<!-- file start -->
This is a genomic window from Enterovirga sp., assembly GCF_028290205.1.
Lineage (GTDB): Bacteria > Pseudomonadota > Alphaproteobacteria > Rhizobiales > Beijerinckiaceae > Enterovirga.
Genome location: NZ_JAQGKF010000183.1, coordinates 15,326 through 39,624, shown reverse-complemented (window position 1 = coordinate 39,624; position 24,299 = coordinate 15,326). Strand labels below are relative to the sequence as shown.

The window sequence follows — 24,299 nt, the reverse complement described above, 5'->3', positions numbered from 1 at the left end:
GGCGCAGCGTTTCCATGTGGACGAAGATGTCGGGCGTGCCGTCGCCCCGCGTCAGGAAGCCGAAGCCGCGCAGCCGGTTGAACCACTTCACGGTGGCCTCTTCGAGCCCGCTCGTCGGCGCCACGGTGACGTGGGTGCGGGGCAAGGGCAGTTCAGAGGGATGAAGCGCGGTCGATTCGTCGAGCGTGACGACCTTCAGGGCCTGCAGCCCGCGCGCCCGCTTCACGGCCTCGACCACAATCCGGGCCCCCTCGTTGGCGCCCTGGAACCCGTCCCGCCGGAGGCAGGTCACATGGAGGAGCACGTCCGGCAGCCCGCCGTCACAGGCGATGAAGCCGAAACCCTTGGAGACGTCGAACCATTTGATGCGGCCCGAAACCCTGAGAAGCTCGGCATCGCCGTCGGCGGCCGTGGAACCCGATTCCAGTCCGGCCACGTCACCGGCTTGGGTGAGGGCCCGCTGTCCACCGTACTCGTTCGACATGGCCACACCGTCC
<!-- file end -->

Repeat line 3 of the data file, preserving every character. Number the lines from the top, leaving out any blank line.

Genome location: NZ_JAQGKF010000183.1, coordinates 15,326 through 39,624, shown reverse-complemented (window position 1 = coordinate 39,624; position 24,299 = coordinate 15,326). Strand labels below are relative to the sequence as shown.